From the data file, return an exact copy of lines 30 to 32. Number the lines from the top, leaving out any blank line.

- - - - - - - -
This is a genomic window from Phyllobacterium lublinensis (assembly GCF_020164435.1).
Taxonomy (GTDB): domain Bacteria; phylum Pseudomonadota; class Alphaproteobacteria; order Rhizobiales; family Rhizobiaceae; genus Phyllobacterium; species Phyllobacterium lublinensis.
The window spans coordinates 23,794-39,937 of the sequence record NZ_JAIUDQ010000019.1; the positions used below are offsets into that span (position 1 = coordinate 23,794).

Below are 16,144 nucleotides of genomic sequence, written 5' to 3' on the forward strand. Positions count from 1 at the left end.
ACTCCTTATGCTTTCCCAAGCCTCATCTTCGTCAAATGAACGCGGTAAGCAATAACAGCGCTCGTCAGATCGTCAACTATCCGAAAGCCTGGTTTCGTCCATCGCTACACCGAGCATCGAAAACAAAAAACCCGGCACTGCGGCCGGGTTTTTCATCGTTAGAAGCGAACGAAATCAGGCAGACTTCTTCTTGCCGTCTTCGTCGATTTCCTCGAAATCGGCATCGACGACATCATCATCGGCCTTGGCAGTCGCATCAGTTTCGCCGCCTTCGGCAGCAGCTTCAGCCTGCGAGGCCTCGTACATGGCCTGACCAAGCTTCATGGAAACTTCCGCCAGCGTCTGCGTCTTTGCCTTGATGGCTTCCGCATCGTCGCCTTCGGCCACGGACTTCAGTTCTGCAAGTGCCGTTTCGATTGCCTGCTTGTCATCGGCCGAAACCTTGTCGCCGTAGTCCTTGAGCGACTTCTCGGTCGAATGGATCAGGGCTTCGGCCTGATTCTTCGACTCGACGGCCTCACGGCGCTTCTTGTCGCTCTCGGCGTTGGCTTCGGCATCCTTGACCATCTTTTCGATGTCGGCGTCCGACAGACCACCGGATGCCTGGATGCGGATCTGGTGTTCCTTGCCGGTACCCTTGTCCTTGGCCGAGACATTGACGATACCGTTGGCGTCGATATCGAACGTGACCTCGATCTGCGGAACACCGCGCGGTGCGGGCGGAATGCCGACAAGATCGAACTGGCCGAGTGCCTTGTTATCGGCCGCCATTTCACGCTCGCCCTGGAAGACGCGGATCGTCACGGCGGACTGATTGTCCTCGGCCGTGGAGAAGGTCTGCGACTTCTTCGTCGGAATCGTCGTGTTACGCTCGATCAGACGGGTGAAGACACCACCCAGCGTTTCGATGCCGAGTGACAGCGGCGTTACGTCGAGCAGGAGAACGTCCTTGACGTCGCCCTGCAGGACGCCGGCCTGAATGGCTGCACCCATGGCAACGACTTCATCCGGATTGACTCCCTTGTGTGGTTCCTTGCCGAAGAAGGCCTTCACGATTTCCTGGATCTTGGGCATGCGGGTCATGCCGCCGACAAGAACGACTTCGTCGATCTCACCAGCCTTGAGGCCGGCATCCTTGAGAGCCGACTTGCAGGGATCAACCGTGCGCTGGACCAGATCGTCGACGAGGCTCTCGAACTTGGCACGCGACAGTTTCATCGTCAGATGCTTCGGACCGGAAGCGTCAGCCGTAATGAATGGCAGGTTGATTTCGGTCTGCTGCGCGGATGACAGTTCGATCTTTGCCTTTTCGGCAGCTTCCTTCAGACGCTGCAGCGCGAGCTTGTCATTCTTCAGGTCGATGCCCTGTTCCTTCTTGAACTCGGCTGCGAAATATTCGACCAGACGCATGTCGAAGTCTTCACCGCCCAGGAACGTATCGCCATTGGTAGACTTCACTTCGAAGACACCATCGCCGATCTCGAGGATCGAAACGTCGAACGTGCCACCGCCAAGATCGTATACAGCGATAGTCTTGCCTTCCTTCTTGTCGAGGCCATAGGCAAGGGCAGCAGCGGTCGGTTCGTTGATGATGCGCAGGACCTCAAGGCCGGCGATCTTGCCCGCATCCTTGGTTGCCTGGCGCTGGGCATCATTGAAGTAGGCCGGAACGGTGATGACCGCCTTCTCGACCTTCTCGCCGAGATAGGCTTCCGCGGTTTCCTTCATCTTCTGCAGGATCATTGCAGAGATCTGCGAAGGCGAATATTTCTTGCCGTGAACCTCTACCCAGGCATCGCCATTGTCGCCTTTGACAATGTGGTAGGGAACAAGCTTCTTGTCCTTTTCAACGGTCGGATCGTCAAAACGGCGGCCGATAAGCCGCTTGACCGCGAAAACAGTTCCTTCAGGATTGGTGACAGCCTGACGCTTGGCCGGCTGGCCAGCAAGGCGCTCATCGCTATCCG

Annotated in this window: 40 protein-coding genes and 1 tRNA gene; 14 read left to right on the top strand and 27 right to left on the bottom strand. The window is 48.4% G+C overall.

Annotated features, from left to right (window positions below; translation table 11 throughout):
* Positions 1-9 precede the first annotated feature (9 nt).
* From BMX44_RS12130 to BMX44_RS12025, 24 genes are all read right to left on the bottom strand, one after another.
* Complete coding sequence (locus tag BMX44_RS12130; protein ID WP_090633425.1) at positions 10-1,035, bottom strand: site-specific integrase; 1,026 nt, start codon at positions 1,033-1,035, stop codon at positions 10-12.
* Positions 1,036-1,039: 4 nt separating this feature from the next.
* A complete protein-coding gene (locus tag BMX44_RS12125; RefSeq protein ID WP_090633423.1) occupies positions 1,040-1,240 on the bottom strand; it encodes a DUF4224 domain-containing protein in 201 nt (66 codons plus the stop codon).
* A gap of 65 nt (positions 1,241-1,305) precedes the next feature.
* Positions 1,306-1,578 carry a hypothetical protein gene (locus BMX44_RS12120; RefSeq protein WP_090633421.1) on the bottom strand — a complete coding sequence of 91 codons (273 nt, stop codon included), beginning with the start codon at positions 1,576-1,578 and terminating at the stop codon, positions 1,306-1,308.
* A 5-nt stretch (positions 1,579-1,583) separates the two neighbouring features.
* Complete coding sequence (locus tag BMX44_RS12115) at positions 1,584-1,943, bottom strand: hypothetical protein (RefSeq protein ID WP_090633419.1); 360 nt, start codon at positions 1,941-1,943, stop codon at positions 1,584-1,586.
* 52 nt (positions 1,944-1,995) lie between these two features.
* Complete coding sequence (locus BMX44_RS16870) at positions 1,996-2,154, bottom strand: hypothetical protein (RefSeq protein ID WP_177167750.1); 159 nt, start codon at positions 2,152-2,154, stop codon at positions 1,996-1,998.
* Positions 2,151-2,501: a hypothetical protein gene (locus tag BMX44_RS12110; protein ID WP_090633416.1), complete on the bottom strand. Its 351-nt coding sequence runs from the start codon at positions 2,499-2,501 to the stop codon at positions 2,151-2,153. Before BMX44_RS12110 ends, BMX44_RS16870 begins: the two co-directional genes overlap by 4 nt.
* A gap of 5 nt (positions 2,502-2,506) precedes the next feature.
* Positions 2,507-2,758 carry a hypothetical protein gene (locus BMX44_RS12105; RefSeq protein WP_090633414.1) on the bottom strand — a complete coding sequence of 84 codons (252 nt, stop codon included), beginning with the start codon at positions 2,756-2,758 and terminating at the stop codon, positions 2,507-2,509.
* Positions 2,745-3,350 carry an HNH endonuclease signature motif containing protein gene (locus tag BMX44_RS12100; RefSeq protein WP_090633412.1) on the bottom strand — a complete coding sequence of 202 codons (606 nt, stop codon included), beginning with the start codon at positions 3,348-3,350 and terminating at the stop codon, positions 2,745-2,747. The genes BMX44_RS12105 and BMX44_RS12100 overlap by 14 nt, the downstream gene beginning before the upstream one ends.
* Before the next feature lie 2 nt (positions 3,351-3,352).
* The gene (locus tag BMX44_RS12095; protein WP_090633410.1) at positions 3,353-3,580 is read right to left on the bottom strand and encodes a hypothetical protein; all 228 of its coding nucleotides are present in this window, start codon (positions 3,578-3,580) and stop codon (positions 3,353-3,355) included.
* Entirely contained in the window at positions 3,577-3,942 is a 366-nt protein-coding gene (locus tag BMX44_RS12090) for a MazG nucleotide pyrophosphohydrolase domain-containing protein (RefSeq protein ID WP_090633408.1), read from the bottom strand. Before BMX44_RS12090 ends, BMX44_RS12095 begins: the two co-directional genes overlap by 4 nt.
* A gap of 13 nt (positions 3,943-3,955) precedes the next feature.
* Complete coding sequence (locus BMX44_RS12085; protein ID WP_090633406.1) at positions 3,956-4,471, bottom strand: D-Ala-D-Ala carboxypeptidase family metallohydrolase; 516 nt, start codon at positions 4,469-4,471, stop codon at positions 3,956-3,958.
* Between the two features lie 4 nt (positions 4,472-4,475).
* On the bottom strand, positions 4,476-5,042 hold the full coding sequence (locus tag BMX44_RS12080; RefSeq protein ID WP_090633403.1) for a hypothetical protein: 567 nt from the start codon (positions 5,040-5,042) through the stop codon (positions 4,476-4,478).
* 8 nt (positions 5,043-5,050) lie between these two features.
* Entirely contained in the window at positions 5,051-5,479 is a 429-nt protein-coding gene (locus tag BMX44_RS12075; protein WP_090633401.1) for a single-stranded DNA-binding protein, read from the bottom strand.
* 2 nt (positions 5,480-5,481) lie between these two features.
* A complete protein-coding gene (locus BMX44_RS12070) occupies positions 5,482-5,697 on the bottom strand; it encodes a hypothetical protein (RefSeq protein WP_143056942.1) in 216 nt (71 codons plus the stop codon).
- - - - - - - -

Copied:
* 8 nt (positions 5,043-5,050) lie between these two features.
* Entirely contained in the window at positions 5,051-5,479 is a 429-nt protein-coding gene (locus tag BMX44_RS12075; protein WP_090633401.1) for a single-stranded DNA-binding protein, read from the bottom strand.
* 2 nt (positions 5,480-5,481) lie between these two features.